From the White House to the Quad: College life & lessons learned from the “Beating the Odds” Summit

My name is Chelsea Bueno. I am 18 years old, born and raised in Queens, New York and have been part of the Ravenswood II program of the “I Have a Dream” Foundation since I was in the third grade.

I just began my freshman year at Manhattanville College. A few months ago, I attended an event at the White House called the “Beating the Odds” Summit. The event, held by the First Lady’s “Better Make Room” initiative and co-sponsored by the “I Have A Dream” Foundation, was hosted by Michelle Obama for students who have gone above and beyond to pursue their education. I was fortunate to be chosen to be a part of this event.

A quick selfie on our way into the White House for the “Beating the Odds” Summit. L-R: Dreamer Chelsea Bueno; Karlisle Honore, New York Metro’s Program Director of the Ravenswood program; Donna Lawrence, IHDF president & CEO; and Maritza Guzman, IHDF Senior Director of Strategic Partnerships

At the event, Mrs. Obama and other panelists spoke about the value of going to college and getting a higher education. They also spoke about the struggles on the path through college — but made it clear to not let the struggles stop you from reaching your higher goal. Mrs. Obama told us to always ask questions. She told us to never be afraid to ask questions because when you ask questions, you learn more.

When I stepped onto my college campus, the first thing I did was ask questions. It helped me a lot for my first few days, because I was in a completely different environment and asking questions allowed me to adjust more quickly. Though asking questions was very useful, I still struggled with adjusting to the college lifestyle — things like remembering to depend on my syllabus to know what homework is due, organizing my schedule, and skipping fun activities to do work. These are huge transitions I have to get accustomed to and I know they are going to be challenging, but I always remember Mrs. Obama saying that the struggles we go through now are just obstacles on the way to our bigger goal.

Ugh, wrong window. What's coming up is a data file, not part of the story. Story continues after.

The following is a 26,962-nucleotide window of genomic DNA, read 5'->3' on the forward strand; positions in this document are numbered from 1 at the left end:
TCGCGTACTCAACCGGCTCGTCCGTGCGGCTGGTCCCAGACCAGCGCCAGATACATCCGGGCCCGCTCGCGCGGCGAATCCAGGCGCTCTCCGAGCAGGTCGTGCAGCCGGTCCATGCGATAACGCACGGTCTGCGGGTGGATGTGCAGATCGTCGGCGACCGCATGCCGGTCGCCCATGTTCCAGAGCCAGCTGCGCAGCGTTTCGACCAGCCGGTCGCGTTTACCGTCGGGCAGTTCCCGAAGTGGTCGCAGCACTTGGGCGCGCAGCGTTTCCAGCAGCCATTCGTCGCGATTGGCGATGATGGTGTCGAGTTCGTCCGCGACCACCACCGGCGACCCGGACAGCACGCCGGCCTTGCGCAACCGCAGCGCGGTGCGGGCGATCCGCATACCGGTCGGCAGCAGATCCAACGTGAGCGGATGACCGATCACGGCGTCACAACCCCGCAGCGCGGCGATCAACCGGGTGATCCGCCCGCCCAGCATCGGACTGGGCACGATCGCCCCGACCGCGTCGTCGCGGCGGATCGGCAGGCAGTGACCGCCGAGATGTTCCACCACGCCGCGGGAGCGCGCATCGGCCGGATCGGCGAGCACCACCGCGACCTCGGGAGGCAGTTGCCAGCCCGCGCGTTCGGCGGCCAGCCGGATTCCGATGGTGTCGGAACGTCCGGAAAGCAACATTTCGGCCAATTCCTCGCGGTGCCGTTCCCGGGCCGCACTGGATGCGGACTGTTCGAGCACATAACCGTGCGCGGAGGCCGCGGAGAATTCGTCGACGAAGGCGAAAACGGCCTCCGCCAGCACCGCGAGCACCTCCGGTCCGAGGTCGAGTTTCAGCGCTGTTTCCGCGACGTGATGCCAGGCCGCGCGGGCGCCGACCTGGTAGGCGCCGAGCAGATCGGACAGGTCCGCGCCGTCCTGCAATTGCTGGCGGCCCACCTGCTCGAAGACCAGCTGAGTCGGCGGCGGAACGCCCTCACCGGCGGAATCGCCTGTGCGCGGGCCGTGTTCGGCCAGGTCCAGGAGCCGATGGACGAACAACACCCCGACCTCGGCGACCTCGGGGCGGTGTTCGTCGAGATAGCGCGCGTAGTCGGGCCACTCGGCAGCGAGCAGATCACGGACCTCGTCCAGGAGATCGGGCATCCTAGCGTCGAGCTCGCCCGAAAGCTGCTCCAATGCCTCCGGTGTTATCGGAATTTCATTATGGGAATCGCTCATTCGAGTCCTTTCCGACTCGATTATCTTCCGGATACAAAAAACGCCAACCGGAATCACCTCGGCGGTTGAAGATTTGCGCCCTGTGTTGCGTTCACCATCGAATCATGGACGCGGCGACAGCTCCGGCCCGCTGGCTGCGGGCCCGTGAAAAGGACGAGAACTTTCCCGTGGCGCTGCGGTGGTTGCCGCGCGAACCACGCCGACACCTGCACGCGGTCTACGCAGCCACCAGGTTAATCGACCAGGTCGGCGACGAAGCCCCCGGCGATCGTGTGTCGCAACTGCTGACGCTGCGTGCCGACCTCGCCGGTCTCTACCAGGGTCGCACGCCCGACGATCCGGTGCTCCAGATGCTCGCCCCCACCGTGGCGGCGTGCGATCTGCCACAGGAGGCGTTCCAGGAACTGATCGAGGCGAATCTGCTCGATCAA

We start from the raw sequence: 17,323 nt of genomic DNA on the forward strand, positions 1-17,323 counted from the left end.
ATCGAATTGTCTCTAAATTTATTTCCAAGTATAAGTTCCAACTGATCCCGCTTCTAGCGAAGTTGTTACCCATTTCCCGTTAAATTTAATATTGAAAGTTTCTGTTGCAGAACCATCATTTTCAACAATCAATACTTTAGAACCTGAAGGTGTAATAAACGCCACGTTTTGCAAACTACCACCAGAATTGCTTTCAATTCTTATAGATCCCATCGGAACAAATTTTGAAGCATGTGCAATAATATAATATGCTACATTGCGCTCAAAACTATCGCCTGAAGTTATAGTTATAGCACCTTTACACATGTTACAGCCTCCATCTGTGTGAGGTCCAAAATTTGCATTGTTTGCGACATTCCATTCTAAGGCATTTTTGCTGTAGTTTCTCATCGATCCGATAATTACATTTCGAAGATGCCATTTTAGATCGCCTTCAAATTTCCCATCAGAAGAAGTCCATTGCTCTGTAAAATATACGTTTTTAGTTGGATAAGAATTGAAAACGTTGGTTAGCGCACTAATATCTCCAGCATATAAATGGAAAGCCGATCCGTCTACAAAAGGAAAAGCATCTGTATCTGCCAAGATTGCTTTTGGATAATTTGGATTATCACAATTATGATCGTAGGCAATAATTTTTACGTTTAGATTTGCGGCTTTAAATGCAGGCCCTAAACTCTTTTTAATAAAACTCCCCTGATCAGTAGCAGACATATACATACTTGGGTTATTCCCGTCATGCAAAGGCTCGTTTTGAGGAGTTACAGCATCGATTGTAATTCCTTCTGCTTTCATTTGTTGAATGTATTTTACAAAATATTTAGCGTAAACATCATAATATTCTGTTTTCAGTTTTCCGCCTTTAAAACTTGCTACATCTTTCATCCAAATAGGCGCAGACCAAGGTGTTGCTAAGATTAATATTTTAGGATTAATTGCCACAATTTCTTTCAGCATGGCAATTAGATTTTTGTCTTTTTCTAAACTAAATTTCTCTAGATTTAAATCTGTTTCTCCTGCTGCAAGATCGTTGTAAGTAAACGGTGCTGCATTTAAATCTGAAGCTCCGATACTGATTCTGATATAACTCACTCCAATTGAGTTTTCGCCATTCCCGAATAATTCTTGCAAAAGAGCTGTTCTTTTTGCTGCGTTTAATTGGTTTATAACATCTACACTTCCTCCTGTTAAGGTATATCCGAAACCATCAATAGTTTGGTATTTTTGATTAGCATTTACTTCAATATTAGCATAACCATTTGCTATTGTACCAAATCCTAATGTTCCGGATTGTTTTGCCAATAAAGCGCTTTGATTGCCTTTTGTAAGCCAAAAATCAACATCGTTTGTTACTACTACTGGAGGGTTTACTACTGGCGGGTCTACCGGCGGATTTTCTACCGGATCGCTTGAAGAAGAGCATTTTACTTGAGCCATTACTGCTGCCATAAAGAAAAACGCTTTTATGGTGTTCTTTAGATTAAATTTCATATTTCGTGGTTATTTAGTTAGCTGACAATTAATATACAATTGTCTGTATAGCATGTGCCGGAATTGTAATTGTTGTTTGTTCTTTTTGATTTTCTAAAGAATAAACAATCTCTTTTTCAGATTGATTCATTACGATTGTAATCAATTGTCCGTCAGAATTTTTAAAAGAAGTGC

One way I’m overcoming my challenges is by putting reminders on my phone about assignments stated on my syllabus. This allows me to remember to do my homework because my phone tells me when to do my work and when it is due. My phone replaces a teacher telling me when to do my homework, which is something I was accustomed to in high school. Another useful strategy has been using the resources I have on campus, such as using the study hall, meeting every other week with my MAP advisor, and meeting with my teachers when I don’t understand the materials.

My college campus at Manhattanville College

One skill I definitely need to work on more is my time management. I have a habit of procrastinating on things that I find difficult to work on. I am slowly working on it by meeting with a mentor I was assigned to in school. I meet with her once a week and she makes sure I am on time with my work. I still have a hard time managing my time but I don’t let this one obstacle prevent me from pushing forward.

Listening to Mrs. Obama and the other panelists talk to us about the struggles they went through in college reminded me that it’s all worth it at the end. This lesson keeps me motivated to finish school and excited to see my outcome, no matter how hard it is to get to the top!